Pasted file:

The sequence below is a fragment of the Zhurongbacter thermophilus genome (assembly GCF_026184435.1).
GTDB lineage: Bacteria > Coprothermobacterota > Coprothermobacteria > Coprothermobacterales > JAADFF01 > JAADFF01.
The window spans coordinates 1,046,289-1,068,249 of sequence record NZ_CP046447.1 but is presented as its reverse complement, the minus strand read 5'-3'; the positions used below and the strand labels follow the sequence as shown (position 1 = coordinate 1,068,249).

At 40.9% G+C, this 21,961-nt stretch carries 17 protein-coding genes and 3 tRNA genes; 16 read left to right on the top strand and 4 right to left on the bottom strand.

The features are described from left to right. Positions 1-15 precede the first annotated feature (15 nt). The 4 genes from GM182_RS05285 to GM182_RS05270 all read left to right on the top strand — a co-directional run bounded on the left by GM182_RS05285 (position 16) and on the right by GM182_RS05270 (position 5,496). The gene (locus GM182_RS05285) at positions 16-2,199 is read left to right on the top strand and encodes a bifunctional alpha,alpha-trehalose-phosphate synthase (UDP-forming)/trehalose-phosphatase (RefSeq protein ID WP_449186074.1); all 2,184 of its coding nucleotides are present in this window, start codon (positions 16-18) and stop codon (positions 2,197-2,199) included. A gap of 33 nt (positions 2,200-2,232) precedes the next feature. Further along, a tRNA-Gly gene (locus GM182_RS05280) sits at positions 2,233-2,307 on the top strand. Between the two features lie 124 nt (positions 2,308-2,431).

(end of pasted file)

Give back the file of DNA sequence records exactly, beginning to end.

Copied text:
The sequence below is a fragment of the Zhurongbacter thermophilus genome (assembly GCF_026184435.1).
GTDB lineage: Bacteria > Coprothermobacterota > Coprothermobacteria > Coprothermobacterales > JAADFF01 > JAADFF01.
The window spans coordinates 1,046,289-1,068,249 of sequence record NZ_CP046447.1 but is presented as its reverse complement, the minus strand read 5'-3'; the positions used below and the strand labels follow the sequence as shown (position 1 = coordinate 1,068,249).

At 40.9% G+C, this 21,961-nt stretch carries 17 protein-coding genes and 3 tRNA genes; 16 read left to right on the top strand and 4 right to left on the bottom strand.

The features are described from left to right. Positions 1-15 precede the first annotated feature (15 nt). The 4 genes from GM182_RS05285 to GM182_RS05270 all read left to right on the top strand — a co-directional run bounded on the left by GM182_RS05285 (position 16) and on the right by GM182_RS05270 (position 5,496). The gene (locus GM182_RS05285) at positions 16-2,199 is read left to right on the top strand and encodes a bifunctional alpha,alpha-trehalose-phosphate synthase (UDP-forming)/trehalose-phosphatase (RefSeq protein ID WP_449186074.1); all 2,184 of its coding nucleotides are present in this window, start codon (positions 16-18) and stop codon (positions 2,197-2,199) included. A gap of 33 nt (positions 2,200-2,232) precedes the next feature. Further along, a tRNA-Gly gene (locus GM182_RS05280) sits at positions 2,233-2,307 on the top strand. Between the two features lie 124 nt (positions 2,308-2,431).